RENO - Chris Ault has no idea what to expect from the New Mexico Lobos.
"The problem with all of the turmoil they've had is that you are not sure what they are going to do," said the Nevada Wolf Pack head coach of Saturday's (1 p.m., 630-AM) homecoming game at Mackay Stadium against the winless Lobos.
Ault, whose Wolf Pack is 2-3, doesn't know what to expect from the Lobos because, it seems, the Lobos don't know what to expect out of themselves. New Mexico is 0-5 this year and has lost 31 of its last 33 games dating back to the 2008 season.
The Lobos are also on their second head coach this season after Mike Locksley was fired on Sept. 25.
"We're just looking for ways to give our team a spark," interim head coach George Barlow said this week.
The Lobos, of the Mountain West Conference, haven't had many sparks of hope in recent years. Their last big spark just might have come in a 23-0 victory over the Wolf Pack in December 2007 in the New Mexico Bowl under coach Rocky Long, now the head coach at San Diego State.
"We're not even going to mention that game this week," Ault said. "That was a long time ago. It has no bearing on this game."
There are really no similarities between this New Mexico team and the one the Pack lost to in 2007. New Mexico's defense, for example, is allowing an average of 43 points and 522 yards a game this year. The Lobos went 2-26 under Locksley and are 0-1 under Barlow.
This will be New Mexico's second trip to Reno and first since a 0-0 tie with the Wolf Pack on Nevada Day in 1942.
"This is not about who we play," Ault said. "Right now all we're really concerned about is ourselves. We still have to get better and we have a long way to go."
The Pack took steps in that direction a week ago by beating UNLV (37-0), another struggling team from the Mountain West Conference. The Wolf Pack held the Rebels to one pass completion for eight yards and recorded the first shutout in the 42-year history of the rivalry.
"These two weeks we need to settle in, get better and clean up a lot of things," Ault said. "Last week was big for us because it helped our confidence. Success breeds success and it is important for us these two weeks to establish that."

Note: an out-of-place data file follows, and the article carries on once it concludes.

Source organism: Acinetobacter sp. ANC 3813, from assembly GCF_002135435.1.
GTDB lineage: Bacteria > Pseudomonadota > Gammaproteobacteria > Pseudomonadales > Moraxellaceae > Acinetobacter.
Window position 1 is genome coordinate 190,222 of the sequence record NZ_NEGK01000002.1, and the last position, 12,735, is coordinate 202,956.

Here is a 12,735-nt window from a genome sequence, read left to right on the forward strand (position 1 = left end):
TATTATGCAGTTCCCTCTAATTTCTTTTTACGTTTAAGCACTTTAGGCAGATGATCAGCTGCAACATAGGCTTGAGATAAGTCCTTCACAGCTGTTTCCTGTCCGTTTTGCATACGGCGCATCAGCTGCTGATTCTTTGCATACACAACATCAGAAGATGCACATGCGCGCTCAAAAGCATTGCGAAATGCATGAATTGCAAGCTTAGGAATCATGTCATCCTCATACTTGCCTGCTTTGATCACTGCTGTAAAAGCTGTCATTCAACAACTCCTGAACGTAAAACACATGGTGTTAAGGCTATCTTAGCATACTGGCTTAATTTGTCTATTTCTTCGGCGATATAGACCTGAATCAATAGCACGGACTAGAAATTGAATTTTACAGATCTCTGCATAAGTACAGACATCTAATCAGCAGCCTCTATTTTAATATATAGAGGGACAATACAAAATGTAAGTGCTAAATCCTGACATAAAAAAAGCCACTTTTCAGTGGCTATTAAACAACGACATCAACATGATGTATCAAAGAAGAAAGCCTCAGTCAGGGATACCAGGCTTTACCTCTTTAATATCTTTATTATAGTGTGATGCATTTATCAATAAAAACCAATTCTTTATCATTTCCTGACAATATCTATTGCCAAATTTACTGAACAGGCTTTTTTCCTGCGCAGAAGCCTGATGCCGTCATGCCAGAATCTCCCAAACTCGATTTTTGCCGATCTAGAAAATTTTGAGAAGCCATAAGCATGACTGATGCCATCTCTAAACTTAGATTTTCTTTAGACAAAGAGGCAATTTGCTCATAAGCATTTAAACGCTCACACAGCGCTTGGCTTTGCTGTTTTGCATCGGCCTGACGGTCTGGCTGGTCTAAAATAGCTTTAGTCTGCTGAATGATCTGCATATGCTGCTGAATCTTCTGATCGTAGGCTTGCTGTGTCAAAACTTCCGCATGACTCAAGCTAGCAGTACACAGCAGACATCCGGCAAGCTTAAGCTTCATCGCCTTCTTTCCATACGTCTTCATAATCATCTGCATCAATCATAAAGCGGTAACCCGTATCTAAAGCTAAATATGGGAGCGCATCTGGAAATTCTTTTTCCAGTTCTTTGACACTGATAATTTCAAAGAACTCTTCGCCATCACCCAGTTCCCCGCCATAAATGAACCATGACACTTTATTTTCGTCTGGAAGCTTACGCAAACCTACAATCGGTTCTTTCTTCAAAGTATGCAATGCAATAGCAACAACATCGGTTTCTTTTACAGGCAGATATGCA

Ault, by no means, believes the 37-point victory over UNLV cured all that ails his football team. The Pack, after all, still committed five turnovers and the starting quarterback (Cody Fajardo, who will also start this week) again failed to play a complete game.
"UNLV is not the caliber of team we're going to see the rest of the year," he said. "No question. But we made improvement on both sides of the ball. That is important."
New Mexico is in search of the same thing. The Lobos have lost two close games, 48-45 to Sam Houston State and 14-10 to Colorado State. And they've been blown out three times, 52-3 to Arkansas, 59-13 to Texas Tech and 42-28 to New Mexico State.
Their last road win was over New Mexico State, 35-24, in 2008.
And now they are, as Ault said, a program in turmoil with an interim head coach.
"Right now, for me, what's working for me is just me being me," said Barlow, a 20-year assistant coach at various schools before being named the Lobos head coach. "The kids know I care about them they know I love them and I'll do whatever I can to help them win. That's what I just keep pumping into them. And when they believe in you they'll keep working for you."
The Lobos haven't played a game since the two-touchdown loss to New Mexico State two weeks ago in Barlow's first game as head coach.
"That game didn't turn out the way we wanted but, when you watch the film, you don't see kids not trying," Barlow said. "They're still trying to give me what they got."
Barlow hopes the two weeks without a game to worry about will pay off this week.
"We've gotten a chance to heal a bit mentally and physically," Barlow said. "It's been really helpful. All of this (Locksley's firing) happened at once and that first week we had to go out and play a game. The bye week has helped me fit into the role I've been given."
Ault is confident he knows one thing about the Lobos.
"They'll throw the ball deep," said Ault of Lobos quarterback B.R. Holbrook. "They'll throw it deep 20 times a game and if they hit two or three of them, they'll be right in this game. They just let the ball go."
"They are a team looking for an identity," Wolf Pack defensive tackle Brett Roy said. "We don't want to be the team they get their identity from."
The Wolf Pack, after all, is a team in search of its first winning streak of the season.
"We are going to go out there and keep our foot on their throat," said Roy, who had 11 tackles, four for a loss, and one sack in the win over UNLV. "We're going to go out there and keep them on the ground and not give them an inch or any breath at all."